This past week has been my spring break (possibly my last? Stay tuned!), and it has been busy. I’ve been cooking, working (publishing never sleeps!), hosting friends at my parents’ house, catching up with an old friend, reading, writing, and cleaning. I didn’t read as much as I would have liked, but I do feel mightily recharged and, if not ready to go back to school, ready to get this home stretch over with. I also attended my first feminist conference yesterday, THATCamp Feminisms South! I’d never been to a feminist conference before, let alone an unconference, and it was a very pleasant and eye-opening experience, especially on privacy and the current state of sexism in video games. Today I’ll be celebrating St. Patrick’s Day with the Atlanta Tolkien Society; I’m considering wearing my Durin’s Family Reunion t-shirt, which I may have cut up into a sleeveless tunic. I would totally rewatch Breakfast on Pluto, but I didn’t do a lick of homework over the break. Let the day begin!

Shining examples from the revival of Irish literature

GEORGE O'Brien is probably best known for his dazzling trio of memoirs, beginning with The Village of Longing, published in 1987, and followed by Dancehall Days (1988) and Out of Our Minds (1994). He is now emeritus professor of English at Georgetown University, Washington DC.
In his introduction to this valuable survey, in which he selects a novel for each of the 51 years under consideration, he notes that, in method and intention, his book "participates in and reflects upon the idea of change as it pertains to the contemporary Irish novel." We have come a long way, he remarks, since Sean O'Faolain (in 1962) wrote of "the comparative failure of the Irish novel" and adds that the intervening period has seen "a remarkable flowering of the Irish novel on all conceivable fronts".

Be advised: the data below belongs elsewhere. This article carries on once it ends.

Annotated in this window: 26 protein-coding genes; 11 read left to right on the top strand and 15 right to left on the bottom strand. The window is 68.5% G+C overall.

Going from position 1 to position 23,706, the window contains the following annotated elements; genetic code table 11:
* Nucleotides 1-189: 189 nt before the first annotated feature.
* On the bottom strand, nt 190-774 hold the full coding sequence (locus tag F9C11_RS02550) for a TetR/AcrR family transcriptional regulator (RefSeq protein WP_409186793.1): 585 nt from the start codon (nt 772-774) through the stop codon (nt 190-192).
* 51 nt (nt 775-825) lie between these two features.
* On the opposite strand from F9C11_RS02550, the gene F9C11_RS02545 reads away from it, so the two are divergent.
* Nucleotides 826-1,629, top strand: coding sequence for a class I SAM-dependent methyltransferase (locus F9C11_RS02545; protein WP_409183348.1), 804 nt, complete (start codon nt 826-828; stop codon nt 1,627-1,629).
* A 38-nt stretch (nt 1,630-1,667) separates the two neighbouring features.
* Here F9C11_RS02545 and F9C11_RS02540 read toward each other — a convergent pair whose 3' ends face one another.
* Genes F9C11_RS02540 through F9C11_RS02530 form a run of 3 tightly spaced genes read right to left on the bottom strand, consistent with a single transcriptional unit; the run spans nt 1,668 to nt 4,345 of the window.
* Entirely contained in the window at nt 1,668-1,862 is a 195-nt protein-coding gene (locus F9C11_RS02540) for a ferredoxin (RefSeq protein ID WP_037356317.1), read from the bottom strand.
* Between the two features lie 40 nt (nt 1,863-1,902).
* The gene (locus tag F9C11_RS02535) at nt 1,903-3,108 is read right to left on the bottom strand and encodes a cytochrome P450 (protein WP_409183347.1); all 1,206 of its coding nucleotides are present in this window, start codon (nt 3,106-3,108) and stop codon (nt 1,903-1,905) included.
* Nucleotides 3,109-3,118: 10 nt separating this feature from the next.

Commercial success, he writes, and literary awards have increased media interest in our novelists and their work, and critical interest has also flourished: in this context, O'Brien's bibliography, running to 30 pages, is important as well as impressive.
His approach is to write an essay (each running to approximately 1,000 words) on one novel for each year, starting with Edna O'Brien's The Country Girls and concluding with Skippy Dies by Paul Murray. This, as he points out, is not an original idea and he cites as similar surveys Anthony Burgess's Ninety-Nine Novels: The Best in English since 1939 (1984) and The Modern Library: The 200 Best Novels in English since 1950 (1999), edited by Colm Toibin and Carmen Callil. The Country Girls certainly caused a bit of a stir on publication, and was a victim of what he calls the "antediluvian and philistine" Censorship Act. Today it seems mild, but as a fiction of its time was certainly worth including, although some feel Edna O'Brien is more successful as a short story writer than as a novelist.
The great names are here: the peerless William Trevor; Samuel Beckett (he chooses How It Is); Flann O'Brien, Benedict Kiely; John McGahern, Brian Moore, John Banville, Colm Toibin, Patrick McCabe.